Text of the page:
It is hard to believe 2013 is almost over. Time seems to move by so quickly now, which is why it is important to pause and reflect. I started Year End Reviews several years ago when I followed Chris Guillebeau’s blog. This is the first year that I formalized my process so I could use it with a client though. I tweaked some things, researched a bit and this is what I settled on. Here is a free template to download and use for yourself.
Waiting until the year is over before completing this process works best for me, but it can be done earlier. For whatever reason late December always brings me clarity, creativity and focus and I like to include that in my review. Just yesterday my interview with Propelle was highlighted on their Entrepreneurial Spotlight – which I am so honored and excited about (woo hoo!) – and that will definitely be included on my review.
This process can be used for business, personal or both. I actually use it for both as I am constantly striving to blend and balance my life – more about that in my next post. I divided the year up into quarters so it doesn’t seem so overwhelming which technically allows you to review after each quarter if you wanted. I just normally need time for events to marinate in my mind before I can reflect fully.
Here are the steps I follow:
Compile a chronological list of everything that happened through out the year. I review my online calendar and family wall calendar for important or not so important events – weddings, birthdays, appointments, networking events, projects, travel, etc. Sometimes I skim emails, Facebook, LinkedIn etc. That normally triggers my memory to what wasn’t captured on the calendar like starting a blog and being highlighted by Propelle. Basically I catalog how I (and my family) filled the waking hours of life for the year.
Remember to include the good moments like achievements, milestones and fun events but it is just as important to note the not so good moments. It is totally your choice on how detailed to get with this.
What Did You Learn?
When I first started to review each year I focused most of my attention on What Happened but then didn’t do much with it. In order for it to be worth my time I learned to start earlier so I could spend December finding patterns and lessons learned. This will probably look different for each person, but the key is to learn more about yourself and your work. Strive for more of the Great Work and less of the Bad Work. For example, last year I made a connection between my health and the amount of travel/work I was doing. It wasn’t a shining moment when I found myself at MedExpress because I thought I was having a heart attack, but instead was told my symptoms were due to high anxiety/stress. What had I been doing for the past 6 weeks prior to that – TOO MUCH!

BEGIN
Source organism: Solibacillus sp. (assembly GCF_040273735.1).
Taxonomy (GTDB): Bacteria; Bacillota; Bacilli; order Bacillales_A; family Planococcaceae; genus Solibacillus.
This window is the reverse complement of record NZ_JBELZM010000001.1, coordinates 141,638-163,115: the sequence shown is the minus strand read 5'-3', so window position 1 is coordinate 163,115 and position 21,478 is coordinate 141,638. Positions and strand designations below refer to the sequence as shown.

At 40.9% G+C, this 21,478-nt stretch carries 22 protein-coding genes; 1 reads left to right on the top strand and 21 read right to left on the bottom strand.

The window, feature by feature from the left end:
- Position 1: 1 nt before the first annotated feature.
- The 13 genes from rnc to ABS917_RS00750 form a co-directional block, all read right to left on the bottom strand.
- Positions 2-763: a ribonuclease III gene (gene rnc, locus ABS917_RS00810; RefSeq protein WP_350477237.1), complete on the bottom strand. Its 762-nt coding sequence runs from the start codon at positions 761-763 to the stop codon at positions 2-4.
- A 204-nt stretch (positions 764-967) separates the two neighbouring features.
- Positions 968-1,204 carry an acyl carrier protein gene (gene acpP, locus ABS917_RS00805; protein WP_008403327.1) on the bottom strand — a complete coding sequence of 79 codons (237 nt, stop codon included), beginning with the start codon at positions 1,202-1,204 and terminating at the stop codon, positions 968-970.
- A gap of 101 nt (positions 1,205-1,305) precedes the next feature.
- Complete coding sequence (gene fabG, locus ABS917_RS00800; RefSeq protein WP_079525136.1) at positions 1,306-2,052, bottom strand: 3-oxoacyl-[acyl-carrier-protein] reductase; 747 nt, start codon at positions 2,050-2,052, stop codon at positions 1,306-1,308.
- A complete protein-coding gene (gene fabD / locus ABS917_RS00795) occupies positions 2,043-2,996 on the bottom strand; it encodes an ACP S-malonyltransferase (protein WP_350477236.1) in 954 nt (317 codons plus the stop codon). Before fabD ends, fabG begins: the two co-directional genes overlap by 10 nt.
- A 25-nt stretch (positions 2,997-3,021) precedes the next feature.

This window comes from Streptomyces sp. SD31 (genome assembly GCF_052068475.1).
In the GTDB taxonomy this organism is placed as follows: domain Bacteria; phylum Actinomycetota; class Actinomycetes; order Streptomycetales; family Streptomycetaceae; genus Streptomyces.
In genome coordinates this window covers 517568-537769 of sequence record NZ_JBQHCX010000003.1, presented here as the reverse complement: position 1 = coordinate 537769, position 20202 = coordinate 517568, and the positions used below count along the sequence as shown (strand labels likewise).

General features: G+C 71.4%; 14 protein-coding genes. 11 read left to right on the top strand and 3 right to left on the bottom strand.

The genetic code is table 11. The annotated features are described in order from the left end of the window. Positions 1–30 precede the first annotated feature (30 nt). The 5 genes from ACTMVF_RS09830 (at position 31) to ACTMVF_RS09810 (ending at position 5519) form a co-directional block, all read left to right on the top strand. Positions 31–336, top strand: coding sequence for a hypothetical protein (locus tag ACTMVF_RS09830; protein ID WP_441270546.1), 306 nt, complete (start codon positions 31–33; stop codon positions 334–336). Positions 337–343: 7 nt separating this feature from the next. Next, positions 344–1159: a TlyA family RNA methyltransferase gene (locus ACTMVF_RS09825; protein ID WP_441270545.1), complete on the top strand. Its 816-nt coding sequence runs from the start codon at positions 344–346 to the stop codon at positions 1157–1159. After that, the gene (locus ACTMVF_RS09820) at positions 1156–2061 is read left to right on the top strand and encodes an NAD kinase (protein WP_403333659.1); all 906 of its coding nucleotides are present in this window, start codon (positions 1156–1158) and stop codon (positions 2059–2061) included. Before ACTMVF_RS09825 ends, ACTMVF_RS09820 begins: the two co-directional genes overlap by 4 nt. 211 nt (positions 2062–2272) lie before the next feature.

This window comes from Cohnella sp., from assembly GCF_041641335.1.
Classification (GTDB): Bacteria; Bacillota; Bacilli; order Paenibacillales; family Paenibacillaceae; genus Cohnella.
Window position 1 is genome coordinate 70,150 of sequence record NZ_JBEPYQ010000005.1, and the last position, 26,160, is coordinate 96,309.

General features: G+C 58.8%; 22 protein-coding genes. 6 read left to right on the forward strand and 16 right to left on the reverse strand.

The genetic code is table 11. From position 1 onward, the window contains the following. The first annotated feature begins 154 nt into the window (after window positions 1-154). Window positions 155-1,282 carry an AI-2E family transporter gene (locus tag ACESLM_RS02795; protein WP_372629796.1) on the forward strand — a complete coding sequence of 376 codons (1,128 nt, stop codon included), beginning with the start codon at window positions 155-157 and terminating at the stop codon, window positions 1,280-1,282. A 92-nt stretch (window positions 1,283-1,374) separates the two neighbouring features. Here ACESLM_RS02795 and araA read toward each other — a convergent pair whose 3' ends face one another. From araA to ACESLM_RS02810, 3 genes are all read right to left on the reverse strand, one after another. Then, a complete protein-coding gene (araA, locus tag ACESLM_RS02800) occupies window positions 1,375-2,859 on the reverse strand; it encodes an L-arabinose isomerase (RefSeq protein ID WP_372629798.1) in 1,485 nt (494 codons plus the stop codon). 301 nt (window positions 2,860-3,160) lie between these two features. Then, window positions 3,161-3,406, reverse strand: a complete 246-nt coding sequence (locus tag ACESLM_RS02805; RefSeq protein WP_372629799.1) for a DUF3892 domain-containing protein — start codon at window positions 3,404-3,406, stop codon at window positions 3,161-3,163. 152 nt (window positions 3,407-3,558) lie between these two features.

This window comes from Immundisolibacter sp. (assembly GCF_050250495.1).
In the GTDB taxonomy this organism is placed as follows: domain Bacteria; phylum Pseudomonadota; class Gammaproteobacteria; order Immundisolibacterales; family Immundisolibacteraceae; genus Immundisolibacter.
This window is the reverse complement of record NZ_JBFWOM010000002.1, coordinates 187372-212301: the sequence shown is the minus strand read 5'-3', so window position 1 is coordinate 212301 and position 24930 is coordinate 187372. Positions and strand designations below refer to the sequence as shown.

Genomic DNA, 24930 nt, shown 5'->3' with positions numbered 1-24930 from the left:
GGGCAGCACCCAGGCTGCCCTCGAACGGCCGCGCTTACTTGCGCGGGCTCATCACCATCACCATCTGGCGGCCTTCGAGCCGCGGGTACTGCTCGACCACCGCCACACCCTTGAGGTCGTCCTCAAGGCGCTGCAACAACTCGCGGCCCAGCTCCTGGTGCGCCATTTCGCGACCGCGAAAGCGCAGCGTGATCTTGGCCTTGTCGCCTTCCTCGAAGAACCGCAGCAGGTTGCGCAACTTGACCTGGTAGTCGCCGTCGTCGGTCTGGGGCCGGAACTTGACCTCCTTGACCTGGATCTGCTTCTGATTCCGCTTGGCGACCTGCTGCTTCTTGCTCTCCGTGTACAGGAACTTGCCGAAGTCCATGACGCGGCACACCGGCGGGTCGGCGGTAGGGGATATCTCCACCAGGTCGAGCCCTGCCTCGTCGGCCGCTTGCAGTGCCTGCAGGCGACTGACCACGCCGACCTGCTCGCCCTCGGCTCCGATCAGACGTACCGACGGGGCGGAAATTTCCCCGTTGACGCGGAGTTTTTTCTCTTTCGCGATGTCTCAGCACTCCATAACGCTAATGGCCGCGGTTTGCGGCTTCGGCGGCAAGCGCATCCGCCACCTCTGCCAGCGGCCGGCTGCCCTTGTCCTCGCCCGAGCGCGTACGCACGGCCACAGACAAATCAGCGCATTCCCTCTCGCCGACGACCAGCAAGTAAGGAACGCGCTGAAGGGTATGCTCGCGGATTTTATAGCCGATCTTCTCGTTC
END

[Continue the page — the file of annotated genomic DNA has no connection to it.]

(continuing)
Determine how you have grown (or not) from the last year’s experiences, accept it and then learn from it.
This is the fun part for me. Once 2013 is cataloged and some hard (and easy) lessons are learned, decide what you will do with the next 365 days. Based on the two prior sections write some goals for 2014.
What do you need to start, stop or continue doing?
Was there something missing from your list of achievements?
What didn’t you allow enough time for?
Where do you want to be in a year?
I included an extra step in the process with my client this year and I am not certain if I like it or not. After each quarter or season I asked her to rate from 1-10 her satisfaction level. At the end we determined her overall satisfaction for the year. If you are a data person then this could be a nice quantifiable number to take with you and strive to surpass next year or it could be a little de-motivating (or severely crushing!) and you may want to skip it.
Let me know how this process works for you or share your own process for reflecting on the past year.